Saturday 25 February 2012

Pakistan vs England - 2nd Twenty20 International

Given the brevity of Twenty20 cricket, I will attempt to sum up my thoughts on today’s fixture, in which England comfortably beat Pakistan by 38 runs, with similar concision.

Shades of D’Artagnan

England opted to bat first today after again winning the toss, a reverse of Stuart Broad’s decision to chase in the first Twenty20 fixture between the sides – a decision which in hindsight looks to have been a very bad one given the travails of the England batsmen in failing to reach an achievable target.

Bairstow - fine half century
After a solid start to the innings from Kevin Pietersen and Craig Kieswetter it was Yorkshire youngster Jonny Bairstow that took the innings by the scruff of the neck and propelled England with a flamboyant unbeaten 60. Success has not been instant for Bairstow in international cricket, but on today’s showing he certainly has a future every bit as bright as his hair. Excellent use of the feet to the Pakistan spinners, a propensity for big-hitting down the ground and blurring hand speed that had shades of D’Artagnan in his pomp about it carried England to a very competitive 150-7 at the culmination of their 20 over innings.

A Faulty Exocet

Jos Buttler, another of England’s middle order youngsters of immense promise and expectation, had a case of déjà vu on the very same track in Dubai today. Many of you will have seen some of his explosive, innovative and sometimes downright outrageous innings for Somerset and England Lions in the limited overs game, but the fuse on this ballistic West Country batsman is yet to be ignited on the international scene. After drilling one exocet through the covers for four off the bowling of the ever impressive Umar Gul, Buttler fell in very similar fashion to his dismissal in the first Twenty20 fixture on Thursday. Attempting a scoop over short fine leg that has become his trademark on the county scene, but a shot that saw him find that man on Thursday, Buttler’s “if at first you don’t succeed” mentality backfired spectacularly, the canny Gul clean bowling the Somerset man.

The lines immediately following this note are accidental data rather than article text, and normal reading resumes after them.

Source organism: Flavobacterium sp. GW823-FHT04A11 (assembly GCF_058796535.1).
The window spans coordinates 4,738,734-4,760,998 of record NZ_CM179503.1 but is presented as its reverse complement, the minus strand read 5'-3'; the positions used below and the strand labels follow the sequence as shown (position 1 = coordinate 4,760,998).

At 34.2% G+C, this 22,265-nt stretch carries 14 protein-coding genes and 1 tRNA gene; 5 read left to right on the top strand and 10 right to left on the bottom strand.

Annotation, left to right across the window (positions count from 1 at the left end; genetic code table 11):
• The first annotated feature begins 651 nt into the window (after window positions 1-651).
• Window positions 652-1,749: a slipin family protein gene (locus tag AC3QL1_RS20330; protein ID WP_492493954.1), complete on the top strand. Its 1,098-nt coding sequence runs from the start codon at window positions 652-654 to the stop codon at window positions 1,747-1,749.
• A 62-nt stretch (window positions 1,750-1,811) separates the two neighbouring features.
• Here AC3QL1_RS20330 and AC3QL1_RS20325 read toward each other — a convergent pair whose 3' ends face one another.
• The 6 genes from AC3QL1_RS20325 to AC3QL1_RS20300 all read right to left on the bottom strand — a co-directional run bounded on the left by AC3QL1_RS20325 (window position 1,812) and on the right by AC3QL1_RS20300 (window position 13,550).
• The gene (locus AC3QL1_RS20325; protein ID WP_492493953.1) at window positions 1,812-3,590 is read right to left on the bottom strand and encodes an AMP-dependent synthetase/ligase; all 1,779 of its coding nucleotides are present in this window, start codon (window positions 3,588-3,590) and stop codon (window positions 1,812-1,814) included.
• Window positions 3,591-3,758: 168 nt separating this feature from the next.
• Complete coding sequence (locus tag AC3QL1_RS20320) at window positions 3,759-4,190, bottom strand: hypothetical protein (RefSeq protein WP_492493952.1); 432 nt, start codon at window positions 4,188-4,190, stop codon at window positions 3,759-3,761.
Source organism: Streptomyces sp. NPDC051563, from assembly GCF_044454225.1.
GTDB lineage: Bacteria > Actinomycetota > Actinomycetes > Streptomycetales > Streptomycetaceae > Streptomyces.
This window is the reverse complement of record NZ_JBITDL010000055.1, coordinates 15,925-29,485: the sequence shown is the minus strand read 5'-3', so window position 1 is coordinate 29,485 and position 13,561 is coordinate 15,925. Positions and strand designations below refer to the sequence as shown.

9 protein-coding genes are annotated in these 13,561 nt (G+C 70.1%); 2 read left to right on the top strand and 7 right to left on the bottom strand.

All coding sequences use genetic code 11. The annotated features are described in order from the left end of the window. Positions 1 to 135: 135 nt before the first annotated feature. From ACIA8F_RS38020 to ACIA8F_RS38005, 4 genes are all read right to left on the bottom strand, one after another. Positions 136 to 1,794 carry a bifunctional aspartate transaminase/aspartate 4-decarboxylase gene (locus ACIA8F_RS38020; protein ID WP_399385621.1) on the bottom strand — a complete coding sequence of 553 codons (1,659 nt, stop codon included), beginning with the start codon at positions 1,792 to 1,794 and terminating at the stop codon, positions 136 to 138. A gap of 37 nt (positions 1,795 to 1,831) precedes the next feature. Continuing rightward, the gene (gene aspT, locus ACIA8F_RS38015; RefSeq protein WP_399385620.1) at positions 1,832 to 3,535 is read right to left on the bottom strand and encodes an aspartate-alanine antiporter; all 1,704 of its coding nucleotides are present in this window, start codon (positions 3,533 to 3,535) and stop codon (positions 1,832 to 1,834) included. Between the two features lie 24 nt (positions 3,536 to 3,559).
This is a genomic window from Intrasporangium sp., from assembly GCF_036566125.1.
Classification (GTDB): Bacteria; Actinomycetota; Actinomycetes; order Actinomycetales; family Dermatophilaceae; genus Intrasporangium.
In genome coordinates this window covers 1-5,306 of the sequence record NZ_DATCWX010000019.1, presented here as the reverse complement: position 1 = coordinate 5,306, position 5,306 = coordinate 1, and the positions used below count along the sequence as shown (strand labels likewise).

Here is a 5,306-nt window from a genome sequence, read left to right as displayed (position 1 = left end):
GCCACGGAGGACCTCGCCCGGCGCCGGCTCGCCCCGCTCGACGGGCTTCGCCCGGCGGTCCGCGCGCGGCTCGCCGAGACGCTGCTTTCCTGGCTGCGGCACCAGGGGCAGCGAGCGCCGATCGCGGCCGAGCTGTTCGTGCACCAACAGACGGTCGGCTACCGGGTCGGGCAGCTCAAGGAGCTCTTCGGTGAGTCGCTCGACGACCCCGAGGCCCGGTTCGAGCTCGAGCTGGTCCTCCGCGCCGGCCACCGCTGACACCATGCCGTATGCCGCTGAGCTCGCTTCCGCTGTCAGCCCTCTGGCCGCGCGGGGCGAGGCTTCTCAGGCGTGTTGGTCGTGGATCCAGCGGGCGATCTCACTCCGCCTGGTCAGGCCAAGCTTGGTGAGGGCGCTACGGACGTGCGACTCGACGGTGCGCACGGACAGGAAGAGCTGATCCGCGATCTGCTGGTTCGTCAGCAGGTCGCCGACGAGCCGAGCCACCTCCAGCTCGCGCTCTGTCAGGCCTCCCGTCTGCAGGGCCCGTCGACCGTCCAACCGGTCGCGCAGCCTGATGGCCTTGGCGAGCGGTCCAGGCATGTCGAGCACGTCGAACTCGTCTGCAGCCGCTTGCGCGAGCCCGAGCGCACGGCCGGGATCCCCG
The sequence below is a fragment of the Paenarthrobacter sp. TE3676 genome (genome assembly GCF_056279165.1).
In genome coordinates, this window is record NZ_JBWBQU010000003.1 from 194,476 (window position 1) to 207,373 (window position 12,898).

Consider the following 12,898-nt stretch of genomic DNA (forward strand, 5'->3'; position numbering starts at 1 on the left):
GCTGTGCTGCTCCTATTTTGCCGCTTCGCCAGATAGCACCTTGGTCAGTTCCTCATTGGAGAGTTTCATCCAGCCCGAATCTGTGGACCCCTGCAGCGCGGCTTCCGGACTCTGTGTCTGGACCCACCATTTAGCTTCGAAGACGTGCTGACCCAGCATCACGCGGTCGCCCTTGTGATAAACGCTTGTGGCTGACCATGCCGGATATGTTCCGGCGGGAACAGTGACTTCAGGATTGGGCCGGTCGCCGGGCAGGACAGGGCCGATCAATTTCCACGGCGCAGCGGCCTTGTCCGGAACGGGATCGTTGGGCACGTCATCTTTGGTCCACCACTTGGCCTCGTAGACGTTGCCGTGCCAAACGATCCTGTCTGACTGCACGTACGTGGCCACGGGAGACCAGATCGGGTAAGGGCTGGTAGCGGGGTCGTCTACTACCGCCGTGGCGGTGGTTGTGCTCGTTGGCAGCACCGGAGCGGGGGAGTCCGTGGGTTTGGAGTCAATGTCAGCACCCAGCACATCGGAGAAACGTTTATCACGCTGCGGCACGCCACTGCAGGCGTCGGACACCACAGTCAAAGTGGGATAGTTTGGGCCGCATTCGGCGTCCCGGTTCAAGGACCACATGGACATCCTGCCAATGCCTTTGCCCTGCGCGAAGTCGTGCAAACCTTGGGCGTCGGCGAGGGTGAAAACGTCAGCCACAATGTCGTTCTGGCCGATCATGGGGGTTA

Buttler will have his day, rest assured of that, but it may be worth Jos remembering that scooping Umar Gul at the death and doing the same to a domestic level bowler are two challenges of vastly differing difficulty.

‘Mini Boom Boom’

Well, not quite sure what to say about this chap Awais Zia! After his fearless, gun-slinging display on Thursday where he managed to raise the hackles of Steven Finn, just about everyone in world cricket was waiting in anticipation for the next innings of this wildcard opening batsman. It took Awais until his 13th ball in international cricket to play a defensive stroke, but any thoughts of a more reserved approach were soon to be banished.